HISTORY OF WORK POINT BARRACKS
by Jack Bates
PART 5 — 1919 to 1939
Colonel Cockburn and Major Ritchie Departing
Colonel L.W.S. Cockburn and Major H. Ritchie, who have been appointed on instructional duty under the War Office to the C.E.F. (Siberia), will be leaving shortly for Vladivostok to commence their duties there. Major Ritchie has commanded the R.C.R.E., Esquimalt, for the last four years, and Colonel Cockburn the R.C.G.A. These two officers will probably leave with the next draft of Siberian troops that will go to Vladivostok, and Capt. Hendy, assistant A.A.G. is at present in Vancouver arranging for the departure of some details, a number or reinforcements for the machine gun section, being now on their way to the coast.
The annual official New Year’s Day receptions will be held today, with the exception of hat by the Mayor, who is out of town. At Government House the Honorable J.A. Macdonald, administrator in the absence of His Honor the Lieutenant Governor, will receive from 2 to 6 p.m.
At the Legislative Buildings the Premier and members of the Cabinet, with their wives, will hold the annual reception in the Connaught Library; Major General R.G. Edwards Leckie, C.M.G., G.O.C., and staff officers will receive at Work Point Barracks. At Bishopsclose Right Rev. the Bishop of Columbia and Mrs. Schofield will be at home in the afternoon.
No reception will be held at the Esquimalt Convalescent Hospital today but on Saturday Major Bapty and the staff will receive, and the occasion will mark the launching of the motor boat built by the convalescents from materials supplied by the Red Cross. Mrs. Henry Croft is to be the sponsor at the launching ceremony.
January 7, 1919
Held on Serious Charge
Charged withunlawfully harboring an absconding ward of the Children’s Aid Socirty, Ernest Langivan was arrested yesterday afternoon in a small cottage near Work Point Barracks by Detective Heather and is now at police headquarters. He will be arraigned in the police court this morning. It is alleged that on Friday night last an 18 year old girl who had been placed by the Children’s Aid Society with a family residing in the Fairfield district ran away from the place in company with Langevin. Search for the girl resulted in her being located in the cottage near the barracks, where she had been staying since she disappeared on Friday. The girl, also taken by the detective, is being held at the Children’s Aid Home.
January 19, 1919
PROMOTED ON FIELD
Sergt. A. Mulcahy, now Sergt. Major, Wounded Sept. 2,
Sergt. A. Mulcahy son of Capt. Mulcahy, of Esquimalt, has been promoted to Sergeant Major.
“Alec’s” many friends will be pleased to hear that the gunshot wound he received in the head on Sept. 2 did not prove as serious as expected, his life being saved by his helmet. He was back again on his gun at the taking of Cambrai, and while firing a barrage from no man’s land was again slightly wounded by a shrapnel splinter which struck him in the face. The wound was bound up and he stayed with his gun. The Sergt. Major of his battery having been killed, he was promoted on the field to fill the vacancy. He is now in Germany and hoping that they will soon be sent home. His brother Andrew is also in Germany. During the last engagement before the signing of the armistice a plane dropped a bomb which missed his battery but fell on the battery on his flank killing five men and 13 horses. His battery was inspected at Bonn while on the march by Lt. General Currie on December 2nd. The general recognized an old comrade from the 5th Regiment and courteously stepped in and shook hands with him, making enquiries about his family. Gunners Owen and Robert were in England when the armistice was signed, and are expected home on the SS Asia.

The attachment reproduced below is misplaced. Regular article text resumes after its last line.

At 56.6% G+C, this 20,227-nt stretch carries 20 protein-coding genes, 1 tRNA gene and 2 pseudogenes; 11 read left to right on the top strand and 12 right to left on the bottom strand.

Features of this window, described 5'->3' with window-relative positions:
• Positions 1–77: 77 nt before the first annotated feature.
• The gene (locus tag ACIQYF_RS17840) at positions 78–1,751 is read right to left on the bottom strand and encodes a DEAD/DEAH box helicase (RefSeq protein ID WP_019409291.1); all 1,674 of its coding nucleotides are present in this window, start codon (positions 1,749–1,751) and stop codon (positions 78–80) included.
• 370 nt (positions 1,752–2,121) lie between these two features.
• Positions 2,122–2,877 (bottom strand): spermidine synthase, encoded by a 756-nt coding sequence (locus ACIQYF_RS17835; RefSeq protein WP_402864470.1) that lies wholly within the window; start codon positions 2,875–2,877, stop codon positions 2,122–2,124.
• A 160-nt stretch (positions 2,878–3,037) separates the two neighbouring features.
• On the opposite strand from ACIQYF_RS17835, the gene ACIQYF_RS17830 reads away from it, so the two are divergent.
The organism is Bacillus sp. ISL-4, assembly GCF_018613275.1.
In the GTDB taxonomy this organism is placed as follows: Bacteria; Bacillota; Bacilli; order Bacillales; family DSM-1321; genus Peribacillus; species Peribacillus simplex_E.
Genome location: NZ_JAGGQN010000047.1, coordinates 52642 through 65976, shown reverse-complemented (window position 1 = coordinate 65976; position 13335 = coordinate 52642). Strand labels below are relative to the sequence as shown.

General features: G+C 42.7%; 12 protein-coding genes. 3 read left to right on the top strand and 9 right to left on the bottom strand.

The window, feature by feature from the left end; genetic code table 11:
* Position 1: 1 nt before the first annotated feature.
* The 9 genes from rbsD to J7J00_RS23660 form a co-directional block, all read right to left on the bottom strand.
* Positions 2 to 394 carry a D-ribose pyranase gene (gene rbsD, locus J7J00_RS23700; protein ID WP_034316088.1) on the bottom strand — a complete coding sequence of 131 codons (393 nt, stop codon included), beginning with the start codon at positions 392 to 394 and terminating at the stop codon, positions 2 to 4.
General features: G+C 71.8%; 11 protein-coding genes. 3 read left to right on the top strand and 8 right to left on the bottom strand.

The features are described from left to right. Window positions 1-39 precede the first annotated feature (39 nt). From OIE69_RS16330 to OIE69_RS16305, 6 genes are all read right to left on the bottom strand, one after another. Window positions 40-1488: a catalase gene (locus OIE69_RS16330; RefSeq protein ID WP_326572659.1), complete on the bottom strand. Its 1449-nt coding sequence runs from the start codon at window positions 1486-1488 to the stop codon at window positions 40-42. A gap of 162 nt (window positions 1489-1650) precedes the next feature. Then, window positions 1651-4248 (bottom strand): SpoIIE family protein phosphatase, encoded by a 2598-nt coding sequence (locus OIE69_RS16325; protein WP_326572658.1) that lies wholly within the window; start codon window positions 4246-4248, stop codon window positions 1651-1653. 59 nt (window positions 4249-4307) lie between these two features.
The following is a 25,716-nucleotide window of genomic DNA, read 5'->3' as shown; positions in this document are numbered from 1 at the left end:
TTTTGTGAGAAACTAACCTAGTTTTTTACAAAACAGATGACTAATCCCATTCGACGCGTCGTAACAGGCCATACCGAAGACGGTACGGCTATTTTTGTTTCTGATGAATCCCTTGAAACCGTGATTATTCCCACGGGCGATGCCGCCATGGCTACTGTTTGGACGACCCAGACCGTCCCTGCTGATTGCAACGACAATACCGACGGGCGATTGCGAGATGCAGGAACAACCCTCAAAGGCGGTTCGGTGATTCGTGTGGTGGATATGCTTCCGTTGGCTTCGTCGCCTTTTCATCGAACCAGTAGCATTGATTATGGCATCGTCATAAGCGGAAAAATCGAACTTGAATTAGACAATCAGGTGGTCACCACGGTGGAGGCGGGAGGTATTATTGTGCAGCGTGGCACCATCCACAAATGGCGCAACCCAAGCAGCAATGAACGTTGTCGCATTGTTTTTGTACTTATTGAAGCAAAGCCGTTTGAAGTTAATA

January 31, 1919
CALL FOR RERUITS FOR MILITARY DUTY
Terms of Enlistment in Garrison Battalion Will be Same as For C.E.F.
Returned soldiers of the Canadian Expeditionary Force who are anxious to return to the army for a time are to be given the opportunity to do so. Announcement is made by Major general Leckie, G.O.C., that recruits are wanted for the Garrison Battalion, for the Engineers, the Army Service Corps and the Army Medical Corps, and a number of clerks are also required for the Pay Corps. The terms of enlistment, it is stated, will be the same as for the C.E.F.and a year.
Those of the returned men who have had tim to see their families and other friends since returning from overseas and who have not yet settled into any new occupation may find the opportunity for re-enlistment for temporary service to their taste, and when their year’s service has expired will be given the option of joining the permanent force if they wish to take up soldiering as a profession. By enlisting in any of the openings offered they will be releasing men who have been waiting to be relieved from their present military duties to return to civilian occupations.
Applications for admission to the Garrison Battalion should be made to the O.C., Work Point barracks; those wishing to enter the Pay Corps should see the district paymaster; those applying for the Engineers should submit their names to Major Lowden, Belmont House. One company of the Garrison Battalion is to be stationed in Vancouver and one company at Victoria, and men whose homes are in these districts will probably be given the option of enlisting with the company attached to that district.
March 5, 1919
ESTABLISHMENT NOT TO EXCEED 5,000
Routine Order Affecting Re-Constitution of Permanent Forces